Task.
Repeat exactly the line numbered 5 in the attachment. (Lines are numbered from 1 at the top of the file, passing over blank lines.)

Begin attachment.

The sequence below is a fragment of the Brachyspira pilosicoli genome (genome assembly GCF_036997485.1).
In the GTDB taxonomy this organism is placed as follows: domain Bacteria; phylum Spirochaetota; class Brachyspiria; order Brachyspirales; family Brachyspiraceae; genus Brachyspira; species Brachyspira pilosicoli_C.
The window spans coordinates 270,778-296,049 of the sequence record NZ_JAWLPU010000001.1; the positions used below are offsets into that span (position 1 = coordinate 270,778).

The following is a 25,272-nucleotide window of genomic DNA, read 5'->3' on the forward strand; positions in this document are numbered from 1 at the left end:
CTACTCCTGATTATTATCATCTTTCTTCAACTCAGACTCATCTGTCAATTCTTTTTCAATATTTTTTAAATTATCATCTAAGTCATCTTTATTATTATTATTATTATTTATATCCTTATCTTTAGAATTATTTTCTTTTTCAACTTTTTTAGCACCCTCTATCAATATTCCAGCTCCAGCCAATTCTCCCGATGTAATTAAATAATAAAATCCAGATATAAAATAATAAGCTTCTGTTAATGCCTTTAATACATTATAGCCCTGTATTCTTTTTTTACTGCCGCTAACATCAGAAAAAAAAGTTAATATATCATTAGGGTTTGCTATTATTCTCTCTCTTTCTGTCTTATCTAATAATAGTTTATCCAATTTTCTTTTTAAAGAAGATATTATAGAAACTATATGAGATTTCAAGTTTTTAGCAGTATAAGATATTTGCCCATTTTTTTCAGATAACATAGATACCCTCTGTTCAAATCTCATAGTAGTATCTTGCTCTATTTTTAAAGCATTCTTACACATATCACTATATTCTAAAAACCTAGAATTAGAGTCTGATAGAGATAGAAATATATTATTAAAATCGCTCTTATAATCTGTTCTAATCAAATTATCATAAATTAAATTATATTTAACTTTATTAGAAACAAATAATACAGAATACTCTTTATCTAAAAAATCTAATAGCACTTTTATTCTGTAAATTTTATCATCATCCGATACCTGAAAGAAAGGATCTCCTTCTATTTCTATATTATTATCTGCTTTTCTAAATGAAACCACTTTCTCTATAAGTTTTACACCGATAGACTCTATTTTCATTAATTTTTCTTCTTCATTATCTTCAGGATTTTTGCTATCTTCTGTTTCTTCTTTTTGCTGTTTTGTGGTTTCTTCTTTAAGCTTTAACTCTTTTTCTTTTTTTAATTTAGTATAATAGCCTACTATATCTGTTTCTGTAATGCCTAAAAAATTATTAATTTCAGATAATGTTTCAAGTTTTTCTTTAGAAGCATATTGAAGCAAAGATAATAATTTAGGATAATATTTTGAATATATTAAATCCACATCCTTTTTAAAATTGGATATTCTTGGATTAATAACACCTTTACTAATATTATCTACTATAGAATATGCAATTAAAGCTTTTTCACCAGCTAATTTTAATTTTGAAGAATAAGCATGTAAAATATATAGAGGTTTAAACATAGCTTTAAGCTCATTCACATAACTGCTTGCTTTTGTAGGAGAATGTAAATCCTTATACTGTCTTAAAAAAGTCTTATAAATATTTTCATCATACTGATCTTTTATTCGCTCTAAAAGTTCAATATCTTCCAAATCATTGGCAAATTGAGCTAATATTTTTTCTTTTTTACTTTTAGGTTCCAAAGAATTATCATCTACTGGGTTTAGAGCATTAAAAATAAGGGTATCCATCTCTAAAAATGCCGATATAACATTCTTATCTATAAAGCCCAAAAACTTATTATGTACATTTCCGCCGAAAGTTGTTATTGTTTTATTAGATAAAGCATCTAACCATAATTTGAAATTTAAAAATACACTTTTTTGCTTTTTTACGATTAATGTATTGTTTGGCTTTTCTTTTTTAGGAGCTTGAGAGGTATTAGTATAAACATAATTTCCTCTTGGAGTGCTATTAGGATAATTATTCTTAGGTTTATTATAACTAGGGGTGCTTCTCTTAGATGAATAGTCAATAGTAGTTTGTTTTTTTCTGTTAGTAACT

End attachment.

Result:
CTACTCCTGATTATTATCATCTTTCTTCAACTCAGACTCATCTGTCAATTCTTTTTCAATATTTTTTAAATTATCATCTAAGTCATCTTTATTATTATTATTATTATTTATATCCTTATCTTTAGAATTATTTTCTTTTTCAACTTTTTTAGCACCCTCTATCAATATTCCAGCTCCAGCCAATTCTCCCGATGTAATTAAATAATAAAATCCAGATATAAAATAATAAGCTTCTGTTAATGCCTTTAATACATTATAGCCCTGTATTCTTTTTTTACTGCCGCTAACATCAGAAAAAAAAGTTAATATATCATTAGGGTTTGCTATTATTCTCTCTCTTTCTGTCTTATCTAATAATAGTTTATCCAATTTTCTTTTTAAAGAAGATATTATAGAAACTATATGAGATTTCAAGTTTTTAGCAGTATAAGATATTTGCCCATTTTTTTCAGATAACATAGATACCCTCTGTTCAAATCTCATAGTAGTATCTTGCTCTATTTTTAAAGCATTCTTACACATATCACTATATTCTAAAAACCTAGAATTAGAGTCTGATAGAGATAGAAATATATTATTAAAATCGCTCTTATAATCTGTTCTAATCAAATTATCATAAATTAAATTATATTTAACTTTATTAGAAACAAATAATACAGAATACTCTTTATCTAAAAAATCTAATAGCACTTTTATTCTGTAAATTTTATCATCATCCGATACCTGAAAGAAAGGATCTCCTTCTATTTCTATATTATTATCTGCTTTTCTAAATGAAACCACTTTCTCTATAAGTTTTACACCGATAGACTCTATTTTCATTAATTTTTCTTCTTCATTATCTTCAGGATTTTTGCTATCTTCTGTTTCTTCTTTTTGCTGTTTTGTGGTTTCTTCTTTAAGCTTTAACTCTTTTTCTTTTTTTAATTTAGTATAATAGCCTACTATATCTGTTTCTGTAATGCCTAAAAAATTATTAATTTCAGATAATGTTTCAAGTTTTTCTTTAGAAGCATATTGAAGCAAAGATAATAATTTAGGATAATATTTTGAATATATTAAATCCACATCCTTTTTAAAATTGGATATTCTTGGATTAATAACACCTTTACTAATATTATCTACTATAGAATATGCAATTAAAGCTTTTTCACCAGCTAATTTTAATTTTGAAGAATAAGCATGTAAAATATATAGAGGTTTAAACATAGCTTTAAGCTCATTCACATAACTGCTTGCTTTTGTAGGAGAATGTAAATCCTTATACTGTCTTAAAAAAGTCTTATAAATATTTTCATCATACTGATCTTTTATTCGCTCTAAAAGTTCAATATCTTCCAAATCATTGGCAAATTGAGCTAATATTTTTTCTTTTTTACTTTTAGGTTCCAAAGAATTATCATCTACTGGGTTTAGAGCATTAAAAATAAGGGTATCCATCTCTAAAAATGCCGATATAACATTCTTATCTATAAAGCCCAAAAACTTATTATGTACATTTCCGCCGAAAGTTGTTATTGTTTTATTAGATAAAGCATCTAACCATAATTTGAAATTTAAAAATACACTTTTTTGCTTTTTTACGATTAATGTATTGTTTGGCTTTTCTTTTTTAGGAGCTTGAGAGGTATTAGTATAAACATAATTTCCTCTTGGAGTGCTATTAGGATAATTATTCTTAGGTTTATTATAACTAGGGGTGCTTCTCTTAGATGAATAGTCAATAGTAGTTTGTTTTTTTCTGTTAGTAACT